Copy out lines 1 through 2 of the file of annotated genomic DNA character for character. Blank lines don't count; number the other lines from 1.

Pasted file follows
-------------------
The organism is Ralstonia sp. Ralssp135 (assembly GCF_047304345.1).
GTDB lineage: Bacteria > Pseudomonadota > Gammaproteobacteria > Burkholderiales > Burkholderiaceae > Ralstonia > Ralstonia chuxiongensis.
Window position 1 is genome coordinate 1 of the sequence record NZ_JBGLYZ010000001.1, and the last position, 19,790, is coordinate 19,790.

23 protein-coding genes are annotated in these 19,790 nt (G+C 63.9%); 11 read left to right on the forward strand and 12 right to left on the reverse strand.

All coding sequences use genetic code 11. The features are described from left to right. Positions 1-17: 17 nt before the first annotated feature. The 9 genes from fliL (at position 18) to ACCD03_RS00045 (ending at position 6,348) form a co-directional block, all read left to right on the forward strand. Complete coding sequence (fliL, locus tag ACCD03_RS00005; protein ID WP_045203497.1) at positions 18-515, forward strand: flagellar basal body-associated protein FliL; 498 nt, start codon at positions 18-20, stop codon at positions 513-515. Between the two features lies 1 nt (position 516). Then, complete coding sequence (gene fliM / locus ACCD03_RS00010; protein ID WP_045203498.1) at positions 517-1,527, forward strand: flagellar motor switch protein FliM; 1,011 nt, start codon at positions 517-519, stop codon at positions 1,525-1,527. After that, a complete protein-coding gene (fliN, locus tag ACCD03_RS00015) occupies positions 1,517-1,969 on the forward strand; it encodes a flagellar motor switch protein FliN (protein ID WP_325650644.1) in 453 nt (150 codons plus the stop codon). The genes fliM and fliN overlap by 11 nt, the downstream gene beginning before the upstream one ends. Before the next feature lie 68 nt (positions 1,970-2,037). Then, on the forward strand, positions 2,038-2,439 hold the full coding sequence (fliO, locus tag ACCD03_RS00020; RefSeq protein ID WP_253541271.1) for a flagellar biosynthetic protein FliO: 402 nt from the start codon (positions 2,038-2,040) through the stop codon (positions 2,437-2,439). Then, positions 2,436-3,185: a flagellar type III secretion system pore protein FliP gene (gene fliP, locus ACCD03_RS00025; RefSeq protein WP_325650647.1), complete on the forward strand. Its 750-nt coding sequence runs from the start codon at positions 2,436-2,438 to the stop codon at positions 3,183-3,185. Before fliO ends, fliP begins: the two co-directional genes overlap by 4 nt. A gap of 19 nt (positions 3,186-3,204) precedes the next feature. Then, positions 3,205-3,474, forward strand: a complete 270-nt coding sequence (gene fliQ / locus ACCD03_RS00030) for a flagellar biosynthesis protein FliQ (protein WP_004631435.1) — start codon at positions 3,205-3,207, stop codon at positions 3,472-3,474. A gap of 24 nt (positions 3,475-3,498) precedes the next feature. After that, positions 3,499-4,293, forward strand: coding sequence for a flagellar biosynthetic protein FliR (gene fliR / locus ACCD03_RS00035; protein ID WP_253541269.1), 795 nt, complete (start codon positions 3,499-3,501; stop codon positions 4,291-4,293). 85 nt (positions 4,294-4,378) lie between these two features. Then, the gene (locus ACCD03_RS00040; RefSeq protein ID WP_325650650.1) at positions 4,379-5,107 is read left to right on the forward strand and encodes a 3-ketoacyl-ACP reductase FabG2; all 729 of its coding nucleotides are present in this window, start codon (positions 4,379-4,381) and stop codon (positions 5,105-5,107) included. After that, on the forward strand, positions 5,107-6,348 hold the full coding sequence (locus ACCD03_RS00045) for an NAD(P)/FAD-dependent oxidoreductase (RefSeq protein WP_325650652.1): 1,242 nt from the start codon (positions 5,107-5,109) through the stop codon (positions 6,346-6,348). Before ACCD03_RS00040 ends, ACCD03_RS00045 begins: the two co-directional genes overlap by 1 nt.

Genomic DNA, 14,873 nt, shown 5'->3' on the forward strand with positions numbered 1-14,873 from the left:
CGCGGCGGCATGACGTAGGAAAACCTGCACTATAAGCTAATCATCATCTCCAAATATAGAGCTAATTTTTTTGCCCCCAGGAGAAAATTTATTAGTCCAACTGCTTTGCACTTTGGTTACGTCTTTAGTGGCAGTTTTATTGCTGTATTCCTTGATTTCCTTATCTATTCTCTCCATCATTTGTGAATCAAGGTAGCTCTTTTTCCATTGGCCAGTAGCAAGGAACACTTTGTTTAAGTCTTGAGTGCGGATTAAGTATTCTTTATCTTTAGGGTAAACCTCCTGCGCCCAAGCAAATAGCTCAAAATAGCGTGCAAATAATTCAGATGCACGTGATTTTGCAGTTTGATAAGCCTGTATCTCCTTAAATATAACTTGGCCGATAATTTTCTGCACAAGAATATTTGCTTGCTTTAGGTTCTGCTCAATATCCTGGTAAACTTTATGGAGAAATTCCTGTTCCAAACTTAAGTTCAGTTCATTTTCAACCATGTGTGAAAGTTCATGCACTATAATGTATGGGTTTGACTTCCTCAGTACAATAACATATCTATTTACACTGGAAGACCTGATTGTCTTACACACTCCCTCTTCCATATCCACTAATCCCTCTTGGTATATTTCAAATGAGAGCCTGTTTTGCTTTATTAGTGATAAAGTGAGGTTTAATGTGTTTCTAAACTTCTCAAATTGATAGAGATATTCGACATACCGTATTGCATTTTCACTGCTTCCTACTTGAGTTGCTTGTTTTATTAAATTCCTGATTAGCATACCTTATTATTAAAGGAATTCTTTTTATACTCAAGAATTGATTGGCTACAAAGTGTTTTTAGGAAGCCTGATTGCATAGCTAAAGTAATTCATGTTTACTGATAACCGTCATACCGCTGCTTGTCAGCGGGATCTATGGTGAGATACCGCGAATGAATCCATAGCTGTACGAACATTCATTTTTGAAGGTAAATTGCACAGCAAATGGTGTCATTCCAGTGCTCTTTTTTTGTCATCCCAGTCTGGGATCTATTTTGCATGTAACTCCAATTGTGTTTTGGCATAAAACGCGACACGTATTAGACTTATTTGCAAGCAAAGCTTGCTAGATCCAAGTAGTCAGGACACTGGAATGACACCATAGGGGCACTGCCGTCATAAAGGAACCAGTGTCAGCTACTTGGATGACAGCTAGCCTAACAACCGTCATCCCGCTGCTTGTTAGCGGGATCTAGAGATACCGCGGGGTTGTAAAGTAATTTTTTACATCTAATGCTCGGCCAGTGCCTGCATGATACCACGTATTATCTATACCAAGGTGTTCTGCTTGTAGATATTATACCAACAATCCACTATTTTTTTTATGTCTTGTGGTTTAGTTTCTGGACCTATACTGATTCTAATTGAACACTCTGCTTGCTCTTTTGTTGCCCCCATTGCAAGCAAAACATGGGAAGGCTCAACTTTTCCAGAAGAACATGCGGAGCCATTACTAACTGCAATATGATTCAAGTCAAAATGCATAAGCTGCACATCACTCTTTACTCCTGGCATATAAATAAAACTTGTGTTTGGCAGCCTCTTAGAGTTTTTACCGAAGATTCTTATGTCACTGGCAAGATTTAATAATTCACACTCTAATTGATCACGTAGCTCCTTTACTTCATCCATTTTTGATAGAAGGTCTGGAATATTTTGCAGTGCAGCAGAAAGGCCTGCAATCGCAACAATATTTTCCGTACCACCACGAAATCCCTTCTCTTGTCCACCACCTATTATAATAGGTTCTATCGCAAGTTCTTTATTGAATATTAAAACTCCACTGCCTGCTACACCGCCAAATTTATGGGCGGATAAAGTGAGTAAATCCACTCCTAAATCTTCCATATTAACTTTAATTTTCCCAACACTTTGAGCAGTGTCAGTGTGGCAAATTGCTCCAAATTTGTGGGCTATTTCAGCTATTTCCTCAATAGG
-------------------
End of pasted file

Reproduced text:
The organism is Ralstonia sp. Ralssp135 (assembly GCF_047304345.1).
GTDB lineage: Bacteria > Pseudomonadota > Gammaproteobacteria > Burkholderiales > Burkholderiaceae > Ralstonia > Ralstonia chuxiongensis.